1565 Mary Stuart
"Then Mr. Dean [Dr. Fletcher, Dean of Peterborough] said with a loud voice, 'So perish all the Queen's enemies', and afterwards the Earl of Kent came to the dead body, and standing over it, with a loud voice said, 'Such end of all the Queen's and the Gospel's enemies.'
"Then one of the executioners, pulling off her garters, espied her little dog which was crept under her cloths, which could not be gotten forth by force, yet afterward would not depart from the dead corpse, but came and lay between her head and her shoulders, which being imbrued with her blood was carried away and washed, as all things else were that had any blood was either burned or washed clean, and the executioners sent away with money for their fees, not having any one thing that belonged unto her. And so, every man being commanded out of the hall, except the sheriff and his men, she was carried by them up into a great chamber lying ready for the surgeons to embalm her." Recorded by Robert Wynkfield (spelling & grammar updated)
Mary Stuart wrote this letter to her former brother-in-law, King Henry III of France just 6 hours before her execution at Fotheringhay Castle. Here Mary writes that she is dying as a martyr to her Catholic faith, & she expresses concern for the loyal servants who joined her English imprisonment.
"8 February 1587
"To the most Christian king, my brother and old ally,
"Royal brother, having by God's will, for my sins I think, thrown myself into the power of the Queen my cousin, at whose hands I have suffered much for almost twenty years, I have finally been condemned to death by her and her Estates. I have asked for my papers, which they have taken away, in order that I might make my will, but I have been unable to recover anything of use to me, or even get leave either to make my will freely or to have my body conveyed after my death, as I would wish, to your kingdom where I had the honor to be queen, your sister and old ally.
"Tonight, after dinner, I have been advised of my sentence: I am to be executed like a criminal at eight in the morning. I have not had time to give you a full account of everything that has happened, but if you will listen to my doctor and my other unfortunate servants, you will learn the truth, and how, thanks be to God, I scorn death and vow that I meet it innocent of any crime, even if I were their subject. The Catholic faith and the assertion of my God-given right to the English crown are the two issues on which I am condemned, and yet I am not allowed to say that it is for the Catholic religion that I die, but for fear of interference with theirs. The proof of this is that they have taken away my chaplain, and although he is in the building, I have not been able to get permission for him to come and hear my confession and give me the Last Sacrament, while they have been most insistent that I receive the consolation and instruction of their minister, brought here for that purpose. The bearer of this letter and his companions, most of them your subjects, will testify to my conduct at my last hour. It remains for me to beg Your Most Christian Majesty, my brother-in-law and old ally, who have always protested your love for me, to give proof now of your goodness on all these points: firstly by charity, in paying my unfortunate servants the wages due them - this is a burden on my conscience that only you can relieve: further, by having prayers offered to God for a queen who has borne the title Most Christian, and who dies a Catholic, stripped of all her possessions. As for my son, I commend him to you in so far as he deserves, for I cannot answer for him. I have taken the liberty of sending you two precious stones, talismans against illness, trusting that you will enjoy good health and a long and happy life. Accept them from your loving sister-in-law, who, as she dies, bears witness of her warm feeling for you. Again I commend my servants to you. Give instructions, if it please you, that for my soul's sake part of what you owe me should be paid, and that for the sake of Jesus Christ, to whom I shall pray for you tomorrow as I die, I be left enough to found a memorial mass and give the customary alms.Wednesday, at two in the morning, Your most loving and most true sister, Mary R"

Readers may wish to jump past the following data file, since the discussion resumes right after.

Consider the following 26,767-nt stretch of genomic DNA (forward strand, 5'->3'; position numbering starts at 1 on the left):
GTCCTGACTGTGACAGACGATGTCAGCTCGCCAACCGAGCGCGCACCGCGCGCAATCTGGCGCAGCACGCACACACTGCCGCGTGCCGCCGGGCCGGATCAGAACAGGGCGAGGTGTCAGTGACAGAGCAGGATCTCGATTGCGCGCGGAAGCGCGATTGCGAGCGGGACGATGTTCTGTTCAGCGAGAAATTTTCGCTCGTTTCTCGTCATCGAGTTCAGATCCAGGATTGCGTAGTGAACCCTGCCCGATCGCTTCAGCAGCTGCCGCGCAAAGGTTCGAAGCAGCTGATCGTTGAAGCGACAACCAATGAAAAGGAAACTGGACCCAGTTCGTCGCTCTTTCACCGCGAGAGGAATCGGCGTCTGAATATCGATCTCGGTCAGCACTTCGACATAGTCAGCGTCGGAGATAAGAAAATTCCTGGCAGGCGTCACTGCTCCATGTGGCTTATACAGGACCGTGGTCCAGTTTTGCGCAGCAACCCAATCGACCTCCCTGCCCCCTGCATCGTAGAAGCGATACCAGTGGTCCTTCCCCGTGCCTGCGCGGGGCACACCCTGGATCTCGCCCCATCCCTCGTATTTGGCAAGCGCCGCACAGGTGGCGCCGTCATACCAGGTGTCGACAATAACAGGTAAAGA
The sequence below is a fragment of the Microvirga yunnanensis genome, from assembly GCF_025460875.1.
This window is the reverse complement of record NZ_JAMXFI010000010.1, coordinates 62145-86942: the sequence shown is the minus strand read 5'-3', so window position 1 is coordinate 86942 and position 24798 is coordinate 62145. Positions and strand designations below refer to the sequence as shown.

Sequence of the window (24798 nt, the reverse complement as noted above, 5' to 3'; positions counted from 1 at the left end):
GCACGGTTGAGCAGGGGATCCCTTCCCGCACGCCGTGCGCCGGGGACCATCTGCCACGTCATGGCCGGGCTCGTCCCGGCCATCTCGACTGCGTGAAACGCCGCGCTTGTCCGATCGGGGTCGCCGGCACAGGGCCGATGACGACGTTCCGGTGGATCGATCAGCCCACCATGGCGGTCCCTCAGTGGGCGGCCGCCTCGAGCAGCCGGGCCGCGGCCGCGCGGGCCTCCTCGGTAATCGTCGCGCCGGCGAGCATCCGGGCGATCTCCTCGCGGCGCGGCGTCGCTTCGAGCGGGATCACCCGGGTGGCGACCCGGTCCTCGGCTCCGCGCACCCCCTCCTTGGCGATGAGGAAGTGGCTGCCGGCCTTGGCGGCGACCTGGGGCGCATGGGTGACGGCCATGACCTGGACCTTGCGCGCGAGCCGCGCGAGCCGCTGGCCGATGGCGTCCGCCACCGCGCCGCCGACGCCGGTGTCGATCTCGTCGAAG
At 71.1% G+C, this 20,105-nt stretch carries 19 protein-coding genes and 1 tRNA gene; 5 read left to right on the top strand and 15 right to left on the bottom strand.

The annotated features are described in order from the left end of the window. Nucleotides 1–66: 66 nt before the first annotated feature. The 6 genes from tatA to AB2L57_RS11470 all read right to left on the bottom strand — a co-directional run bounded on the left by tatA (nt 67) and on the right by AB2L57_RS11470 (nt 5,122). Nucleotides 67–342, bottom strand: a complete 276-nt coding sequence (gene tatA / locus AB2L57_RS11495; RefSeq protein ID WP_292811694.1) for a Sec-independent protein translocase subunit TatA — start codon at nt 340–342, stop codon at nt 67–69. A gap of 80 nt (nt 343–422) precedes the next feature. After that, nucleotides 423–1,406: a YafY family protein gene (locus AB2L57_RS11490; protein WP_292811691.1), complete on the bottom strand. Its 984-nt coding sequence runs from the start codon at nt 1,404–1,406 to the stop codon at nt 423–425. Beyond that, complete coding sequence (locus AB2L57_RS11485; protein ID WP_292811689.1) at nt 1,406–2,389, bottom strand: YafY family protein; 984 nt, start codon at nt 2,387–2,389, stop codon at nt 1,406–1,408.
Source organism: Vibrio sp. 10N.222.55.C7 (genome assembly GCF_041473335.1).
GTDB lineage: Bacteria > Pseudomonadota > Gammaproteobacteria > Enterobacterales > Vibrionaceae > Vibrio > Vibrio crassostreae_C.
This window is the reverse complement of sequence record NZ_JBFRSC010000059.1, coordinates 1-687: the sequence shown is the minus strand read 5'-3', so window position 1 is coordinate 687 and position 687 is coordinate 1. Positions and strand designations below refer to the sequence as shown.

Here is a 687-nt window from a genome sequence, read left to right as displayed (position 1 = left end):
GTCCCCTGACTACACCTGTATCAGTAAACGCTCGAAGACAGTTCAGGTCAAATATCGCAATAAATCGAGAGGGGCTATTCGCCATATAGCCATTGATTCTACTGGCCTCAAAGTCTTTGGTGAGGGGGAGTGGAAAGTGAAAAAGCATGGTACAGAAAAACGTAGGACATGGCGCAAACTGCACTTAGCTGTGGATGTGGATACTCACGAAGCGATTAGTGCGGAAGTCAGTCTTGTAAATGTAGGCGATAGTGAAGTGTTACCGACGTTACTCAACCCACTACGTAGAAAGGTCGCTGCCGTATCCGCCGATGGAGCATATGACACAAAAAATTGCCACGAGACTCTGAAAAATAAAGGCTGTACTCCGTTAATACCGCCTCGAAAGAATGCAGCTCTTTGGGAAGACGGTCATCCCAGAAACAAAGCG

Queen Elizabeth I sent a letter, King James VI of Scotland just 4 days after the execution. In it, she asserts her innocence in his mother's death.
"My dear Brother, I would you knew (though not felt) the extreme dolor that overwhelms my mind, for that miserable accident which (far contrary to my meaning) hath befallen. I have now sent this kinsman of mine, whom ere now it hath pleased you to favour, to instruct you truly of that which is too irksome for my pen to tell you. I beseech you that as God and many more know, how innocent I am in this case : so you will believe me, that if I had bid aught I would have bid by it. I am not so base minded that fear of any living creature or Prince should make me so afraid to do that were just; or done, to deny the same. I am not of so base a lineage, nor carry so vile a mind. But, as not to disguise, fits not a King, so will I never dissemble my actions, but cause them show even as I meant them. Thus assuring yourself of me, that as I know this was deserved, yet if I had meant it I would never lay it on others' shoulders; no more will I not damnify myself that thought it not.
"The circumstance it may please you to have of this bearer. And for your part, think you have not in the world a more loving kinswoman, nor a more dear friend than myself; nor any that will watch more carefully to preserve you and your estate. And who shall otherwise persuade you, judge them more partial to others than you. And thus in haste I leave to trouble you: beseeching God to send you a long reign. Your most assured loving sister and cousin, Elizabeth R."